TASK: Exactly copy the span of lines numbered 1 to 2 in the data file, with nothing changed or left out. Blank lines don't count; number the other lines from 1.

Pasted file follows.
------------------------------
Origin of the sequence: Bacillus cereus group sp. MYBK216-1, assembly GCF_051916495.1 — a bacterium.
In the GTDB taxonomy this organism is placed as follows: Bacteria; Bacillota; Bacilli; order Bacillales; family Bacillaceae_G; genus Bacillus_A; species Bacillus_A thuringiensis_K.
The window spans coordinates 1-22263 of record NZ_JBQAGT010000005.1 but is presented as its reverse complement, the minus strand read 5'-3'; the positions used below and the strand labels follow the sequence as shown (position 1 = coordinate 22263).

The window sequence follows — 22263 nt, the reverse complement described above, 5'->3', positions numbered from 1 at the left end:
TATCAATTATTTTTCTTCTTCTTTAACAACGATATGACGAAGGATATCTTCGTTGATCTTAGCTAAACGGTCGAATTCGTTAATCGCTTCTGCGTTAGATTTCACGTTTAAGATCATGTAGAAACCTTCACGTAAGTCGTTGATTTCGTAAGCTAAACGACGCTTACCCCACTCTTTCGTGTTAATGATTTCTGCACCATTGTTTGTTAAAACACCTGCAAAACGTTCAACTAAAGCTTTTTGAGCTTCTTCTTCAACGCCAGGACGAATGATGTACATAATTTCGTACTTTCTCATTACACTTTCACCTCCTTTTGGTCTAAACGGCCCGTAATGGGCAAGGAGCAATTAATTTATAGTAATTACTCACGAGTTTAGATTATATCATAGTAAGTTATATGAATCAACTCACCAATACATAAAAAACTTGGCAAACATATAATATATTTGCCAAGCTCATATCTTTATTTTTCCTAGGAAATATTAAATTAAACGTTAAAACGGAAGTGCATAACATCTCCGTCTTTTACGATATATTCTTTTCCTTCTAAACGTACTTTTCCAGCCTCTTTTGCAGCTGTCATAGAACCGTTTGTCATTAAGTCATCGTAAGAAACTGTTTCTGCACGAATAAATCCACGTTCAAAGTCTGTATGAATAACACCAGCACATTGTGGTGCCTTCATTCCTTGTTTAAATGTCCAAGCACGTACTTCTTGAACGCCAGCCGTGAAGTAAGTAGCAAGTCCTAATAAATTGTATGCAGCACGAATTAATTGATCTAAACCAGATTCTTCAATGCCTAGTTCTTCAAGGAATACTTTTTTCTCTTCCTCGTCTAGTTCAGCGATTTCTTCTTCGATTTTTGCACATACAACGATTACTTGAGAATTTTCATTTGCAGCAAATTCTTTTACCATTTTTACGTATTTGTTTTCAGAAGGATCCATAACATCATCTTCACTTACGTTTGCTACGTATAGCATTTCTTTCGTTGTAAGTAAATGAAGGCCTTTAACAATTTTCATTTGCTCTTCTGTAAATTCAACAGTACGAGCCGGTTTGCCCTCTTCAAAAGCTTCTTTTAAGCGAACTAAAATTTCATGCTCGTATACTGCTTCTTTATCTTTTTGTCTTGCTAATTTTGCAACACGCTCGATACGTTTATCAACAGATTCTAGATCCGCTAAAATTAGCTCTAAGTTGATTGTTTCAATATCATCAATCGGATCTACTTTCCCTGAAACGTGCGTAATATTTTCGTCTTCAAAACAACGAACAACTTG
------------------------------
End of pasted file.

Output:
Origin of the sequence: Bacillus cereus group sp. MYBK216-1, assembly GCF_051916495.1 — a bacterium.
In the GTDB taxonomy this organism is placed as follows: Bacteria; Bacillota; Bacilli; order Bacillales; family Bacillaceae_G; genus Bacillus_A; species Bacillus_A thuringiensis_K.